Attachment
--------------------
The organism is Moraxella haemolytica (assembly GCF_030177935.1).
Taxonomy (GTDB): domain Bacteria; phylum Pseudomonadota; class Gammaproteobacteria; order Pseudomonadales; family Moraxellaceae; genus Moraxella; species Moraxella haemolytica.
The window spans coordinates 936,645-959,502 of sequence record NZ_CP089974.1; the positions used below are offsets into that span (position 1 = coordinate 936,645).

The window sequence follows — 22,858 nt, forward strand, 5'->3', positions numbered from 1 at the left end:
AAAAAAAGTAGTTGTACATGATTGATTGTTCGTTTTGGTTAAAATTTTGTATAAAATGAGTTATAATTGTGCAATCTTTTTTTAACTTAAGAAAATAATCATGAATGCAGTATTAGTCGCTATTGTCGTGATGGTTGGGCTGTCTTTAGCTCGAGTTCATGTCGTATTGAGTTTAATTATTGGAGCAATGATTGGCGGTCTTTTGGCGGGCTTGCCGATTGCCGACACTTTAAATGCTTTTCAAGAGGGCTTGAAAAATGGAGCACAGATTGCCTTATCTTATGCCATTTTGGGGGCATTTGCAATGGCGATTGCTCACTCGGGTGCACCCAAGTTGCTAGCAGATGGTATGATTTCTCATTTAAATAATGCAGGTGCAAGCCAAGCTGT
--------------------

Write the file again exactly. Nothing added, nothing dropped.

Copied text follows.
The organism is Moraxella haemolytica (assembly GCF_030177935.1).
Taxonomy (GTDB): domain Bacteria; phylum Pseudomonadota; class Gammaproteobacteria; order Pseudomonadales; family Moraxellaceae; genus Moraxella; species Moraxella haemolytica.
The window spans coordinates 936,645-959,502 of sequence record NZ_CP089974.1; the positions used below are offsets into that span (position 1 = coordinate 936,645).

The window sequence follows — 22,858 nt, forward strand, 5'->3', positions numbered from 1 at the left end:
AAAAAAAGTAGTTGTACATGATTGATTGTTCGTTTTGGTTAAAATTTTGTATAAAATGAGTTATAATTGTGCAATCTTTTTTTAACTTAAGAAAATAATCATGAATGCAGTATTAGTCGCTATTGTCGTGATGGTTGGGCTGTCTTTAGCTCGAGTTCATGTCGTATTGAGTTTAATTATTGGAGCAATGATTGGCGGTCTTTTGGCGGGCTTGCCGATTGCCGACACTTTAAATGCTTTTCAAGAGGGCTTGAAAAATGGAGCACAGATTGCCTTATCTTATGCCATTTTGGGGGCATTTGCAATGGCGATTGCTCACTCGGGTGCACCCAAGTTGCTAGCAGATGGTATGATTTCTCATTTAAATAATGCAGGTGCAAGCCAAGCTGT